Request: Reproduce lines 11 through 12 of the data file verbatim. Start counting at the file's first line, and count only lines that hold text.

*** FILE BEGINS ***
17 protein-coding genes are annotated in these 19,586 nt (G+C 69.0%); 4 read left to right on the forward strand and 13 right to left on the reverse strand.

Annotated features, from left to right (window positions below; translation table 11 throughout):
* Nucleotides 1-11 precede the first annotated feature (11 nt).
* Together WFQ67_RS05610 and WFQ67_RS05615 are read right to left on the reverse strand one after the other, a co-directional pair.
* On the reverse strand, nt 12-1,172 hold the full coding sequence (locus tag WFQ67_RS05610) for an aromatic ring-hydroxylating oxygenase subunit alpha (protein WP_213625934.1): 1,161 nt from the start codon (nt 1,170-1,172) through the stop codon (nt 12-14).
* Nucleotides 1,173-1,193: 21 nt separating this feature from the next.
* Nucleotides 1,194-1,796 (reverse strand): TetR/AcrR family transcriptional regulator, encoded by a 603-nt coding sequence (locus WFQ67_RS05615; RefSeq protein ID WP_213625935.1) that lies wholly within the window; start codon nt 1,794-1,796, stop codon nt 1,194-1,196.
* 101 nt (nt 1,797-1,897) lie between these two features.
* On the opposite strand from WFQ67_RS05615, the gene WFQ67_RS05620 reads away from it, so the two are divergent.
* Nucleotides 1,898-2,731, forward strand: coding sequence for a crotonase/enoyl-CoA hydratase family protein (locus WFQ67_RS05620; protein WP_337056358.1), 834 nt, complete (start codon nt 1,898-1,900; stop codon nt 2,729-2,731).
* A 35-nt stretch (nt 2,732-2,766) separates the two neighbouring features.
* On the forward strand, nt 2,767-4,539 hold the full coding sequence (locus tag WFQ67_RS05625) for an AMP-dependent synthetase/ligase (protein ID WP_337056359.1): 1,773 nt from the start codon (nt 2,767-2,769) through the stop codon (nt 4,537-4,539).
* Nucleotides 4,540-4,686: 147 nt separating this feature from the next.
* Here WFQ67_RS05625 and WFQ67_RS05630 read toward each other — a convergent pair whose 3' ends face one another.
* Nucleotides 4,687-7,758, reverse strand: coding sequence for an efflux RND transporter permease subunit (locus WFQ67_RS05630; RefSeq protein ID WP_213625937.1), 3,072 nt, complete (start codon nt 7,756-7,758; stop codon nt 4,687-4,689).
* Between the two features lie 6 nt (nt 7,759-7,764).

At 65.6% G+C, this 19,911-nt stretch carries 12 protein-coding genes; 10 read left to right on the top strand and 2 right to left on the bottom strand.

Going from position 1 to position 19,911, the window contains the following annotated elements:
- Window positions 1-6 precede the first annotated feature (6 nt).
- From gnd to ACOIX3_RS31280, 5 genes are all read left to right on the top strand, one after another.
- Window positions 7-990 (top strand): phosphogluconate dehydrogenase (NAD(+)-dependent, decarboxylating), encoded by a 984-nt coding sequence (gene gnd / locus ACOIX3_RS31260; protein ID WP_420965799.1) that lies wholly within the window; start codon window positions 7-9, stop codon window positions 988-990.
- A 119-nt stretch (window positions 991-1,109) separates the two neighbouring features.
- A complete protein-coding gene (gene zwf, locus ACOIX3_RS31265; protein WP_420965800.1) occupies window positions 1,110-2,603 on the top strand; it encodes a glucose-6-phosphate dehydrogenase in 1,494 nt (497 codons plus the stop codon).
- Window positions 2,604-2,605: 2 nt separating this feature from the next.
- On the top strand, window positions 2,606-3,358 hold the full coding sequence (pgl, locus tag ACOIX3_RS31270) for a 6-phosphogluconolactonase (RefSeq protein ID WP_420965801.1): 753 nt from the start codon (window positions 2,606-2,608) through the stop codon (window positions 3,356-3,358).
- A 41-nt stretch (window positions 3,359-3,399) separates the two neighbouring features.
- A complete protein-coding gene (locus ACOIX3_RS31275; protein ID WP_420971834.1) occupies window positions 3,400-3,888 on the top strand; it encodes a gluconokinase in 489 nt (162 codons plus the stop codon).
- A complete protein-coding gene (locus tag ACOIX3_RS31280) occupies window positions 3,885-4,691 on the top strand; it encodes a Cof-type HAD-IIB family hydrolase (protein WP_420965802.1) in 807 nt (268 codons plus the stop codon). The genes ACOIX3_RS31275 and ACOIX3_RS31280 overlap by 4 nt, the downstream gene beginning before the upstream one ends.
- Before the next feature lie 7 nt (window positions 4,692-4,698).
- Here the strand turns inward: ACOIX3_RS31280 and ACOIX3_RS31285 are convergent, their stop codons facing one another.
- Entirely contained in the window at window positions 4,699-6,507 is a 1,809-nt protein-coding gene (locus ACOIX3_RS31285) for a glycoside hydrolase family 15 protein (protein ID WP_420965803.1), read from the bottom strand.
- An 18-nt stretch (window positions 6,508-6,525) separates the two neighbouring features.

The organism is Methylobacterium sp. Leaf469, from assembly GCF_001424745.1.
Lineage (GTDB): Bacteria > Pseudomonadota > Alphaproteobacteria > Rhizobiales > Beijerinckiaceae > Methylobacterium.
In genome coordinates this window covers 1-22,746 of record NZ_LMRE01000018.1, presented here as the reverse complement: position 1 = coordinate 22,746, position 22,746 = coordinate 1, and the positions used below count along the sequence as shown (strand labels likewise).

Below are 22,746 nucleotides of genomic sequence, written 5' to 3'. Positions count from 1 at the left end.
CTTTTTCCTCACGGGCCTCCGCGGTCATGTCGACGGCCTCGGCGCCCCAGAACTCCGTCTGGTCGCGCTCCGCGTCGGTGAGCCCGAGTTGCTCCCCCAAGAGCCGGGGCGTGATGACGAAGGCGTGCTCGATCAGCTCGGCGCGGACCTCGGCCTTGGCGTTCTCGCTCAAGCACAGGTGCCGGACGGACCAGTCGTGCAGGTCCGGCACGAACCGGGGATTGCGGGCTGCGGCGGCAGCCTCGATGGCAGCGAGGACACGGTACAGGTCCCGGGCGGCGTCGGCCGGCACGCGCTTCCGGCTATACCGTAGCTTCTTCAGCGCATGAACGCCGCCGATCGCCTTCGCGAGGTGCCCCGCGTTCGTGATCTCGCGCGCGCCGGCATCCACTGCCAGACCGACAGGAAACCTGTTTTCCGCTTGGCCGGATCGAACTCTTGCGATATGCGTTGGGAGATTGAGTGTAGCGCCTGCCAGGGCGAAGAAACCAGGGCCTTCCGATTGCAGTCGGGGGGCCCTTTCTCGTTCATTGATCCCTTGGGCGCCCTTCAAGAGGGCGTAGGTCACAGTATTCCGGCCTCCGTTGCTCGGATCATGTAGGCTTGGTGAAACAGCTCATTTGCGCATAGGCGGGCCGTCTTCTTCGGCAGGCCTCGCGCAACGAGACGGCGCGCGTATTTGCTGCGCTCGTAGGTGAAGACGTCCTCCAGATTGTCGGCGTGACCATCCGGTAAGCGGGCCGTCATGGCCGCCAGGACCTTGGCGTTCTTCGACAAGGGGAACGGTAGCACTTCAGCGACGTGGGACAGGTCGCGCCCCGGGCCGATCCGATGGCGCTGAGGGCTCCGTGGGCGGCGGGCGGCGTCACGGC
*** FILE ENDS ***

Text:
* A 35-nt stretch (nt 2,732-2,766) separates the two neighbouring features.
* On the forward strand, nt 2,767-4,539 hold the full coding sequence (locus tag WFQ67_RS05625) for an AMP-dependent synthetase/ligase (protein ID WP_337056359.1): 1,773 nt from the start codon (nt 2,767-2,769) through the stop codon (nt 4,537-4,539).